Peter Franklin is an Associate Editor of UnHerd.
Let’s face it: the relationship between the Conservative Party and the Civil Service is going from bad to worse.
Most obviously, we’ve seen the proliferation of bullying allegations against ministers. I’m in no position to judge the rights and wrongs of each case, but if raising one’s voice to a civil servant is now an act of unconscionable brutality, we ought to remember that shouting at ministers will continue every time their departments fail.
Another bone of contention is the absence of civil servants from their desks; in the run-up to the Sudan crisis it was reported that more than half on Foreign Office staff were working from home, prompting complaints from Conservative MPs.
And then there’s Partygate, in which the civil service was hardly blameless. It also doesn’t help that Sue Gray, the senior civil servant who led the inquiry, is now the subject of scrutiny herself, following the revelation that she’s set to become the Labour leader’s chief of staff.
So, yes, there are reasons for Tory frustrations and suspicions. And yet if there’s something seriously wrong with the government machine, the buck stops with those in charge of it.
Here we are, on our fifth consecutive prime minister… and Whitehall looks pretty much the same as it did the day that Gordon Brown left office. The story of the last thirteen years is one of empty gestures, missed opportunities, and abandoned reforms.
In 2010, David Cameron came to power promising to cut the number of special advisors (spads). It was good for a few cheap shots, but, in the longer-term, an act of self-sabotage. The interests of elected governments (temporary) and the Civil Service (permanent) are not aligned and never can be; to keep officials on tap, not on top, ministers need staff they can appoint and rely upon.
Refusing them this support is not only cruel but, as Francis Maude points out, unusual too. In other English-speaking democracies, it is normal for ministers to appoint key members of staff.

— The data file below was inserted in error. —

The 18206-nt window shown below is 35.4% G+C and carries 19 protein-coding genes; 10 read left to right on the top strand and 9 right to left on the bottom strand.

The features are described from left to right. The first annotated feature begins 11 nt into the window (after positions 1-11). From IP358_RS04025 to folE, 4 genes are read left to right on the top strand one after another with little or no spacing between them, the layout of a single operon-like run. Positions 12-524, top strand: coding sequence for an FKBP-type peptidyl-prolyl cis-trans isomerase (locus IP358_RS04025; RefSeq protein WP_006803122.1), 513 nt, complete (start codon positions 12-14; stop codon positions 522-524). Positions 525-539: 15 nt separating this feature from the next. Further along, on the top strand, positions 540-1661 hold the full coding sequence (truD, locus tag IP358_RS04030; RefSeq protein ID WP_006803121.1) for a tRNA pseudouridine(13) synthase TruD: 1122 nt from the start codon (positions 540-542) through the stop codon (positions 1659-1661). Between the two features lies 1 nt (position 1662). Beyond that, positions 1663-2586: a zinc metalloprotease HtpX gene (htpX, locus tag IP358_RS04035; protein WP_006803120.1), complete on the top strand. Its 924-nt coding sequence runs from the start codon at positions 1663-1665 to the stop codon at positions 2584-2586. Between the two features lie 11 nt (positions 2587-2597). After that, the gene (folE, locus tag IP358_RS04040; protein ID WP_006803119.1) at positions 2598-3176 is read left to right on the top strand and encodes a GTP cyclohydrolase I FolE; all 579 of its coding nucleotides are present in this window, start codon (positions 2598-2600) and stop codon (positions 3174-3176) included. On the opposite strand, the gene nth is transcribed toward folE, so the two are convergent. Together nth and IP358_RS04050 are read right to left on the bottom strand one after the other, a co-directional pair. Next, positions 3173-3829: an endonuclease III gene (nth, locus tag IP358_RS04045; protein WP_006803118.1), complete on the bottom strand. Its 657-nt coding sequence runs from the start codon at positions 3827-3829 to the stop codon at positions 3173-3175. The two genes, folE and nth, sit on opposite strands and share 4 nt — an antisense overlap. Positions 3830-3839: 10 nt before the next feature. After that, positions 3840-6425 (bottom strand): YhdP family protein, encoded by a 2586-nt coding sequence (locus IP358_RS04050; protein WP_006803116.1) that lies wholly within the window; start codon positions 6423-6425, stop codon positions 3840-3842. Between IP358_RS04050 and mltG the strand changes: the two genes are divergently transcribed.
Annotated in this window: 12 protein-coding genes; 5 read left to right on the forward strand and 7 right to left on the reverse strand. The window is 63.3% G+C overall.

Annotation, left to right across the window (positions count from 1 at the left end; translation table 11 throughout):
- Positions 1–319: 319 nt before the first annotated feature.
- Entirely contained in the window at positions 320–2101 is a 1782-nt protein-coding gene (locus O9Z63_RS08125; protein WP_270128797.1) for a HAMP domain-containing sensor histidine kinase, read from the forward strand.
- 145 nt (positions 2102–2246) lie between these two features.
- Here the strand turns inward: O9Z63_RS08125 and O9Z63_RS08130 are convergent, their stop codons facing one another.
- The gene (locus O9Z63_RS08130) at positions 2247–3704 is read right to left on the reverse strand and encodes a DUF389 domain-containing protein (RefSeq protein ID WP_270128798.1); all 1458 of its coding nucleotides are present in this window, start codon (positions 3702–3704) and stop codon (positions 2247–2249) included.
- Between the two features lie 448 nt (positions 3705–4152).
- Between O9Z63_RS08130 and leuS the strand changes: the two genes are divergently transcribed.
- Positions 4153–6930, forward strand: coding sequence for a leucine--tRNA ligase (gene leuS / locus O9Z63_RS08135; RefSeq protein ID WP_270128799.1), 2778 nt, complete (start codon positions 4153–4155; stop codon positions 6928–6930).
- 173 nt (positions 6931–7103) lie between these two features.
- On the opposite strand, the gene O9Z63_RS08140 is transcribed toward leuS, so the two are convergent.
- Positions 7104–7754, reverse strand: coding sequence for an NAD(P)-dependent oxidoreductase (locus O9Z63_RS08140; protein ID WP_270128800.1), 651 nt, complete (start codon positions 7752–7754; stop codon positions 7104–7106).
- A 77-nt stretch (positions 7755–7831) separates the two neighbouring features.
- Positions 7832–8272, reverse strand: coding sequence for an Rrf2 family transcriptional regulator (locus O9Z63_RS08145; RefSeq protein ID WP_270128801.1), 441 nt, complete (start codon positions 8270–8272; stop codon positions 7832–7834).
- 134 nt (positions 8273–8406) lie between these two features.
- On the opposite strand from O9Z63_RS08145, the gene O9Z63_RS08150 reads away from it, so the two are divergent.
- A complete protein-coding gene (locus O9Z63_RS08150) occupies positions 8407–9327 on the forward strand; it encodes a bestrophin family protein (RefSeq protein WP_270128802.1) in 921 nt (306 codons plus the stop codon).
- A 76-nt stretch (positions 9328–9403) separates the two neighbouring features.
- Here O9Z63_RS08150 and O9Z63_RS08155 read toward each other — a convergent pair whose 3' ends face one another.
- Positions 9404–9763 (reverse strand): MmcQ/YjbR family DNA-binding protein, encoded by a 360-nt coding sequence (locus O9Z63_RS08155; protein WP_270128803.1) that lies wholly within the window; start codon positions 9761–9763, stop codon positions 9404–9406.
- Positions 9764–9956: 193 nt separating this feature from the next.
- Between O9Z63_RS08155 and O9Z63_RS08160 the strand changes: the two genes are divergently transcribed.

If nothing else, having a fully-powered political team in each department would alleviate the key constraint on day-to-day decision-making – the number of waking hours available to each minister.
It’s not just what happens within departments that needs to change, but also what happens between them. Joined-up government is a wonderful thing, but when it’s the Civil Service doing the joining-up, the political benefits are diluted. It would be much better if ministers routinely settled cross-departmental business directly.
Previously, I’ve written about the pre-2010 plans to implement the New Zealand model of government, in which ministers from different departments are co-located in the same building. Unfortunately, the plans were abandoned, the excuse being that coalition government was complicated enough already.
It could be argued that unexpected developments, from the Coalition to Brexit to Covid, are the dominant theme of the last thirteen years. Like householders beset by fire, flood, and other emergencies, successive prime mnisters just haven’t had time to rearrange the furniture.
Except that this excuse doesn’t wash. A competent government must be capable of crisis management and the simultaneous pursuit of reform. If the 1940-45 government was able to lay the foundations of the welfare state while simultaneously defeating Hitler, then the Cameron Government could have reshaped Whitehall while mollifying Nick Clegg.
To be fair, there was some reform during this period. In the Cabinet Office, Francis Maude created the Government Digital Service (GDS), which successfully grappled with the infamous Whitehall tradition of IT cock-ups. He also promoted the Extended Ministerial Office concept, which made a start in giving ministers the political staff that they need.